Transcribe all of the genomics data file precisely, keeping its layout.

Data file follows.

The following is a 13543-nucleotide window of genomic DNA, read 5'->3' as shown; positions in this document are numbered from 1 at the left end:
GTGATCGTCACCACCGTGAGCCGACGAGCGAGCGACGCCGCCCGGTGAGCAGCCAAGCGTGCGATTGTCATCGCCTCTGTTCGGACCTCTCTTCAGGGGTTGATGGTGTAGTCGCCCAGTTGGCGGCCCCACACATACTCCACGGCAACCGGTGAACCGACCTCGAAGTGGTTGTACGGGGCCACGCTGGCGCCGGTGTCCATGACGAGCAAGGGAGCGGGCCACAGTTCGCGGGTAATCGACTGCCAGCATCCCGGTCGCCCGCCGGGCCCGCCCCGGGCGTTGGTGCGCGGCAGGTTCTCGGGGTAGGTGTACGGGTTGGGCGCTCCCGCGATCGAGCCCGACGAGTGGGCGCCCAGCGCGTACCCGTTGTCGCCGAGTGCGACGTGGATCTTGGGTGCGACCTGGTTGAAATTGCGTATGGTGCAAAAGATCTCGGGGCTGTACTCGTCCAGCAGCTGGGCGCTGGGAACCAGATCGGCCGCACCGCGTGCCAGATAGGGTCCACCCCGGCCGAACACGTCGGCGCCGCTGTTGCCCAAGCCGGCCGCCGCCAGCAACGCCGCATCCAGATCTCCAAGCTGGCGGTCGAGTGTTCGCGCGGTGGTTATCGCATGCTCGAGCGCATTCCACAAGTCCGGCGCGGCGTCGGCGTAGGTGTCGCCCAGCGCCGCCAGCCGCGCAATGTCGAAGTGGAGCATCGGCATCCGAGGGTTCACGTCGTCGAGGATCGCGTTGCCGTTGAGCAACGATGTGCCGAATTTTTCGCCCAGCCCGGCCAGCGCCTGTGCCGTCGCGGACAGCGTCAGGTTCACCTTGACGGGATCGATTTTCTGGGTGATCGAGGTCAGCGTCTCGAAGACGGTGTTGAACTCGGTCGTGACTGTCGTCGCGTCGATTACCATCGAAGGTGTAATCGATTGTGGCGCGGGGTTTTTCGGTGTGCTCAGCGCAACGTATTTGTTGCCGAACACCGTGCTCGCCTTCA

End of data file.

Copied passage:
The following is a 13543-nucleotide window of genomic DNA, read 5'->3' as shown; positions in this document are numbered from 1 at the left end:
GTGATCGTCACCACCGTGAGCCGACGAGCGAGCGACGCCGCCCGGTGAGCAGCCAAGCGTGCGATTGTCATCGCCTCTGTTCGGACCTCTCTTCAGGGGTTGATGGTGTAGTCGCCCAGTTGGCGGCCCCACACATACTCCACGGCAACCGGTGAACCGACCTCGAAGTGGTTGTACGGGGCCACGCTGGCGCCGGTGTCCATGACGAGCAAGGGAGCGGGCCACAGTTCGCGGGTAATCGACTGCCAGCATCCCGGTCGCCCGCCGGGCCCGCCCCGGGCGTTGGTGCGCGGCAGGTTCTCGGGGTAGGTGTACGGGTTGGGCGCTCCCGCGATCGAGCCCGACGAGTGGGCGCCCAGCGCGTACCCGTTGTCGCCGAGTGCGACGTGGATCTTGGGTGCGACCTGGTTGAAATTGCGTATGGTGCAAAAGATCTCGGGGCTGTACTCGTCCAGCAGCTGGGCGCTGGGAACCAGATCGGCCGCACCGCGTGCCAGATAGGGTCCACCCCGGCCGAACACGTCGGCGCCGCTGTTGCCCAAGCCGGCCGCCGCCAGCAACGCCGCATCCAGATCTCCAAGCTGGCGGTCGAGTGTTCGCGCGGTGGTTATCGCATGCTCGAGCGCATTCCACAAGTCCGGCGCGGCGTCGGCGTAGGTGTCGCCCAGCGCCGCCAGCCGCGCAATGTCGAAGTGGAGCATCGGCATCCGAGGGTTCACGTCGTCGAGGATCGCGTTGCCGTTGAGCAACGATGTGCCGAATTTTTCGCCCAGCCCGGCCAGCGCCTGTGCCGTCGCGGACAGCGTCAGGTTCACCTTGACGGGATCGATTTTCTGGGTGATCGAGGTCAGCGTCTCGAAGACGGTGTTGAACTCGGTCGTGACTGTCGTCGCGTCGATTACCATCGAAGGTGTAATCGATTGTGGCGCGGGGTTTTTCGGTGTGCTCAGCGCAACGTATTTGTTGCCGAACACCGTGCTCGCCTTCA